DIY Conversion Optimization Audit

Demo conversion analysis 2

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Each page on your website should have a purpose. We’ve put together a quick guide to walk you through each consideration for a purposeful webpage with everything it needs to help your website convert.

There are big, huge chapter book guides out there for conversion optimization. For the sake of running your own simple audit, this is not one of those. 5 tabs means 5 checkmarks for each page you audit. Simple, straightforward, and — best of all — free for you.

Audience

The first cornerstone to a website that converts is knowing your audience. You need to know the five Ws of your site visitors. Without a deep understanding of your audience, there’s no way to accomplish the conversion rates you require for profit. Ongoing site testing should teach you more and more about your audience over time, but getting to know your current customers/clients and doing extensive market research in your industry is essential.

  1. Who They Are
  2. What They Need
  3. When They Need
  4. Where They Are
  5. Why They Are Here

Hint: You can use Google Analytics Audience data to uncover customer qualities, such as gender, age, location, language, and interest.

The process of discovering your audience is essentially a digital market research project. We typically use the below tools as part of this process:

Free Tools

  1. Google Consumer Insights
  2. Facebook Audience Insights
  3. Google Trends
  4. Google Keyword Planner

Paid Tools

  1. SEMrush Keyword Magic Tool
  2. Qualtrics Insights and Research Software
 

Page Layout

Design

Establishing Priority

Who you are and what you do should be immediately apparent, both visually and verbally.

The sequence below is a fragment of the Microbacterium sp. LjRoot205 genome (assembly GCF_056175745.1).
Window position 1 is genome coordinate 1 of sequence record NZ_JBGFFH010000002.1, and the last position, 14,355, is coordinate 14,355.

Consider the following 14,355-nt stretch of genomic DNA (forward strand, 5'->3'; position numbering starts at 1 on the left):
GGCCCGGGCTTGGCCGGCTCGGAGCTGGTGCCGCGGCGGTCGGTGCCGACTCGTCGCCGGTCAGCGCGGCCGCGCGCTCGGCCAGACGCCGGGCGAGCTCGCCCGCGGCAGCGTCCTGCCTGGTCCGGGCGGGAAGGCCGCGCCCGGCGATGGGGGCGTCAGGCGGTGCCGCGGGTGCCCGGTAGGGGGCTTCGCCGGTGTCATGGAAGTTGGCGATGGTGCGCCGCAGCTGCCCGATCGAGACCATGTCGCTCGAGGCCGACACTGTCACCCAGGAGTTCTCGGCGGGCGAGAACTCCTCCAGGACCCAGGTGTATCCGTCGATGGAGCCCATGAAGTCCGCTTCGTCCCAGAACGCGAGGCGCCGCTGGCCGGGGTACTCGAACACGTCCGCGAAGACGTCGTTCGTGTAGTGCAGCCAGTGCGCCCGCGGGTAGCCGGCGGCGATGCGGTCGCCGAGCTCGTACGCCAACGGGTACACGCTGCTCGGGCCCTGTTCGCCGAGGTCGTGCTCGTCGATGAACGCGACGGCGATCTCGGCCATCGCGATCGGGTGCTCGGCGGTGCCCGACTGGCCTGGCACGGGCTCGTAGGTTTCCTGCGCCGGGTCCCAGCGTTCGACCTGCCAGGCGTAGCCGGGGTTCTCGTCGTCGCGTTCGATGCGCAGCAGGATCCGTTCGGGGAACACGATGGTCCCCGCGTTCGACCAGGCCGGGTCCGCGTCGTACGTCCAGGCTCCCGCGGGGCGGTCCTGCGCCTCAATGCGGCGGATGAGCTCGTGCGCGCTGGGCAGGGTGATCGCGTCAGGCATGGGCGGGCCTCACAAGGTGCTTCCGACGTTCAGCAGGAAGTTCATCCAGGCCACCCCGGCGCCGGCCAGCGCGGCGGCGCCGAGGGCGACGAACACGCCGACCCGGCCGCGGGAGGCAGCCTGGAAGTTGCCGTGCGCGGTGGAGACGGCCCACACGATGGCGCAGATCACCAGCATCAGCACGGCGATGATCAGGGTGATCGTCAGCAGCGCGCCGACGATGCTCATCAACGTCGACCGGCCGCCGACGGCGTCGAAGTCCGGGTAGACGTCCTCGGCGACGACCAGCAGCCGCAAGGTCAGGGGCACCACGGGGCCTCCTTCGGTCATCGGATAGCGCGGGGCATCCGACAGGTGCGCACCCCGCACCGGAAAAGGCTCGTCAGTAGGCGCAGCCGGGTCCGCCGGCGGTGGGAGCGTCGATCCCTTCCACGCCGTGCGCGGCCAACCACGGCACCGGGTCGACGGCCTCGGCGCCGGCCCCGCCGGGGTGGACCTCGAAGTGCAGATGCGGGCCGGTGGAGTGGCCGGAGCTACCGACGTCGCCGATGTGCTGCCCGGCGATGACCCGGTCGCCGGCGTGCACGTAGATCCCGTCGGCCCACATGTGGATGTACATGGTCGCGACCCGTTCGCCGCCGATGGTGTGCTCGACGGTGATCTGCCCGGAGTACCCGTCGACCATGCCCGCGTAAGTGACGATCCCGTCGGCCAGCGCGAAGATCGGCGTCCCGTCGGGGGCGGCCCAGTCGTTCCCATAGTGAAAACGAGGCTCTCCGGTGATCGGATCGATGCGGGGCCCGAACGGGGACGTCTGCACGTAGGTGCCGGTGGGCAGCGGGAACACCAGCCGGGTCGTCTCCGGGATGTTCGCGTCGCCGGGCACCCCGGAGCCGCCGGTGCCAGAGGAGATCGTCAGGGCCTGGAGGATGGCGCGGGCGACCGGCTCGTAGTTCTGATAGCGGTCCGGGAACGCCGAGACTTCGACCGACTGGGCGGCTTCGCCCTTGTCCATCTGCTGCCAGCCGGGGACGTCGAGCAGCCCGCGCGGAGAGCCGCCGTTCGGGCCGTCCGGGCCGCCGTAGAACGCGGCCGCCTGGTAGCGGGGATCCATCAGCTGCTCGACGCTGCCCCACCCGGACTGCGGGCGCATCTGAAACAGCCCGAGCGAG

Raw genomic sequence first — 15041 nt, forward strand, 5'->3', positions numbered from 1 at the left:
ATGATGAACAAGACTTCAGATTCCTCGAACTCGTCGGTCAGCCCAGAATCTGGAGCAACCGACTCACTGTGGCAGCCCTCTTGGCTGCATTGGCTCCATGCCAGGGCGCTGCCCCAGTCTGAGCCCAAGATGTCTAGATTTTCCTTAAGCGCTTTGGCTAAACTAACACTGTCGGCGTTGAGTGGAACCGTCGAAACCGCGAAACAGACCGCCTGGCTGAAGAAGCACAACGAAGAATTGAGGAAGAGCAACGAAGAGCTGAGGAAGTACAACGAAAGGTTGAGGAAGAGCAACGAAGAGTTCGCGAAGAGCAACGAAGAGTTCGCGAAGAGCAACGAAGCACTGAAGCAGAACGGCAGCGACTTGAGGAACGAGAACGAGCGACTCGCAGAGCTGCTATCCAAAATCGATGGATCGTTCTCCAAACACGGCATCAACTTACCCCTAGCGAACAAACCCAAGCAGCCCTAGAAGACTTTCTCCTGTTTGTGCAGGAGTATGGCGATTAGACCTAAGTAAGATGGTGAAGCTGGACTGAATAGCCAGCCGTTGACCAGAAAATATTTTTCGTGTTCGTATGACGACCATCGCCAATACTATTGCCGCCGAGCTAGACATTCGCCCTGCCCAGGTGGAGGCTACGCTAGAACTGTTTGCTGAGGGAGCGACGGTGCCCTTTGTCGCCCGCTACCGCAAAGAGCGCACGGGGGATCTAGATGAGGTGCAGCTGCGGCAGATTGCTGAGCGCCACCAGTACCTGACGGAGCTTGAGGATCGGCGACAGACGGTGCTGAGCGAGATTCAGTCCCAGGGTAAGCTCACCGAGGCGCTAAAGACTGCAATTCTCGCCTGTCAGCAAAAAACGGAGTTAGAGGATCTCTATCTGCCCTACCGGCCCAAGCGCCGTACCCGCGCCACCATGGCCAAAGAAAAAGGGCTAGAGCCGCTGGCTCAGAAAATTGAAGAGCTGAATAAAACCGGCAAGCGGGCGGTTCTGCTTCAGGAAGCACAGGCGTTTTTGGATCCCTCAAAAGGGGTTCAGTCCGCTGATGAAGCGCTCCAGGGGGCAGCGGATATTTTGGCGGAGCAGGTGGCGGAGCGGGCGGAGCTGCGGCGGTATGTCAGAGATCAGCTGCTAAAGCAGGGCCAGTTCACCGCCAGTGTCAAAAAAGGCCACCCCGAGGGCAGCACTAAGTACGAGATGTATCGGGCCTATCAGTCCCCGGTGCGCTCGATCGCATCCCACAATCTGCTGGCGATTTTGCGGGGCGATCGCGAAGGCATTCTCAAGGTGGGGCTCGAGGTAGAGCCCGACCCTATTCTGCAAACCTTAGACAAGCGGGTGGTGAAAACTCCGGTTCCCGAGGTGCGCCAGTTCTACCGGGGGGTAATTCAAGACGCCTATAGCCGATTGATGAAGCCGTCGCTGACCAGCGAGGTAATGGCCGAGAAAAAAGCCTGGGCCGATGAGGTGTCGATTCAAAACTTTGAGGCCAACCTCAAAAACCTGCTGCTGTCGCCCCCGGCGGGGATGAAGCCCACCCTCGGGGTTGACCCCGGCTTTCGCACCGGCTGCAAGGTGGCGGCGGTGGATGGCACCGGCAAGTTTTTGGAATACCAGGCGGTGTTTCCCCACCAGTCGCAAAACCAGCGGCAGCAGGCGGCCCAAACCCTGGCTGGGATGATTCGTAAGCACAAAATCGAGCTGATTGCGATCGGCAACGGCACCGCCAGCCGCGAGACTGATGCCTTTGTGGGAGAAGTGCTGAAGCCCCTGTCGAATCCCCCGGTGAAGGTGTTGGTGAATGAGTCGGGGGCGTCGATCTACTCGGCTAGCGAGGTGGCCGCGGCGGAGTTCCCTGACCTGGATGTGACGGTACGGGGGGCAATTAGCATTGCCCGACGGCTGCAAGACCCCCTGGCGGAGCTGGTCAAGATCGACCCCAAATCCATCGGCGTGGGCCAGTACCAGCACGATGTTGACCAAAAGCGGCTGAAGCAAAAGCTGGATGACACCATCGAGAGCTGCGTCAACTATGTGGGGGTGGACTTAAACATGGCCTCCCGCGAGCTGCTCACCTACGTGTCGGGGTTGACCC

Your main call to action should be above the fold when possible.

Use the header space to convey critical information so that every page can act as a landing page.

Structure

Establish goals for every page. Once you can articulate the exact purpose(s) of a webpage, it’s much easier to effectively structure a webpage.

Example: Let’s say you are designing a product page. The primary goal on this page is for the user to add the product to the cart. However, you might also put a high priority on cross-selling products if your product lines generate lower revenue. In this case, a prominent element displaying “your recently viewed products” or “customers also bought” might add a boost to your average order value and make your website more profitable.

Skim Test

Every page should be skimmable, which means image and text formatting should always be done in such a way that all important information can be absorbed quickly. Key phrases and pieces of information should be bolded and/or formatted as lists rather than camouflaged in a block of text. Images should represent the essential message of the text and should provide comfortable HTML margins for the text to make it more readable on desktop and tablet devices.

 

Language

Tone

Tone should match your relationship to your audience. The more serious the service or product you offer, the more serious your tone can be. If there is a big hurdle of trust to overcome with the audience, you want to speak as authoritatively as possible. Usually this means you should take the time to do the research on everything you present as fact on your website. Don’t write conjecture — your audience is smart enough to pick out half-truths or questionable content.

Style